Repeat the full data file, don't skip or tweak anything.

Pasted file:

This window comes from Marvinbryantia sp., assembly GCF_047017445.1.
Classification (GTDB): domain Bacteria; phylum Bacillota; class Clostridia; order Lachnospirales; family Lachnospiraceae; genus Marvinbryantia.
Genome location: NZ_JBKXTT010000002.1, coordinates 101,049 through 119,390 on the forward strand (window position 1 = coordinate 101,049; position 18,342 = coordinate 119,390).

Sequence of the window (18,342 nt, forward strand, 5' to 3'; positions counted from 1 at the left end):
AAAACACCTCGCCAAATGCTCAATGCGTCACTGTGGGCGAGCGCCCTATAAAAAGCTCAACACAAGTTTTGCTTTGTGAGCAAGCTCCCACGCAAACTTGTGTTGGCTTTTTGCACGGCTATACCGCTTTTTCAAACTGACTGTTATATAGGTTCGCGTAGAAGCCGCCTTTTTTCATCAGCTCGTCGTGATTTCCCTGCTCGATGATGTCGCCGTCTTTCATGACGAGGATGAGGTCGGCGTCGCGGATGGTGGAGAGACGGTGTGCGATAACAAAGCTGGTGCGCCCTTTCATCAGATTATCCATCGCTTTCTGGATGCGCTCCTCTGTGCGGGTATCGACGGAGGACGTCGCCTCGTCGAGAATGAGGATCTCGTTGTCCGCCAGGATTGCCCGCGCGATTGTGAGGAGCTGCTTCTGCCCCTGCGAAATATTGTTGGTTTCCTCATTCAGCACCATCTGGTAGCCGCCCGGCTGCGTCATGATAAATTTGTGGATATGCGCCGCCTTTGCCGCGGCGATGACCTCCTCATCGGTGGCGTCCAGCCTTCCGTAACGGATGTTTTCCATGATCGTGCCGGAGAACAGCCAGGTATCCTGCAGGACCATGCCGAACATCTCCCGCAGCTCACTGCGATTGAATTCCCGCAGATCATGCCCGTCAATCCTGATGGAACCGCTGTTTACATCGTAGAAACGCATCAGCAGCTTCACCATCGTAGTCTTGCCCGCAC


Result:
This window comes from Marvinbryantia sp., assembly GCF_047017445.1.
Classification (GTDB): domain Bacteria; phylum Bacillota; class Clostridia; order Lachnospirales; family Lachnospiraceae; genus Marvinbryantia.
Genome location: NZ_JBKXTT010000002.1, coordinates 101,049 through 119,390 on the forward strand (window position 1 = coordinate 101,049; position 18,342 = coordinate 119,390).

Sequence of the window (18,342 nt, forward strand, 5' to 3'; positions counted from 1 at the left end):
AAAACACCTCGCCAAATGCTCAATGCGTCACTGTGGGCGAGCGCCCTATAAAAAGCTCAACACAAGTTTTGCTTTGTGAGCAAGCTCCCACGCAAACTTGTGTTGGCTTTTTGCACGGCTATACCGCTTTTTCAAACTGACTGTTATATAGGTTCGCGTAGAAGCCGCCTTTTTTCATCAGCTCGTCGTGATTTCCCTGCTCGATGATGTCGCCGTCTTTCATGACGAGGATGAGGTCGGCGTCGCGGATGGTGGAGAGACGGTGTGCGATAACAAAGCTGGTGCGCCCTTTCATCAGATTATCCATCGCTTTCTGGATGCGCTCCTCTGTGCGGGTATCGACGGAGGACGTCGCCTCGTCGAGAATGAGGATCTCGTTGTCCGCCAGGATTGCCCGCGCGATTGTGAGGAGCTGCTTCTGCCCCTGCGAAATATTGTTGGTTTCCTCATTCAGCACCATCTGGTAGCCGCCCGGCTGCGTCATGATAAATTTGTGGATATGCGCCGCCTTTGCCGCGGCGATGACCTCCTCATCGGTGGCGTCCAGCCTTCCGTAACGGATGTTTTCCATGATCGTGCCGGAGAACAGCCAGGTATCCTGCAGGACCATGCCGAACATCTCCCGCAGCTCACTGCGATTGAATTCCCGCAGATCATGCCCGTCAATCCTGATGGAACCGCTGTTTACATCGTAGAAACGCATCAGCAGCTTCACCATCGTAGTCTTGCCCGCAC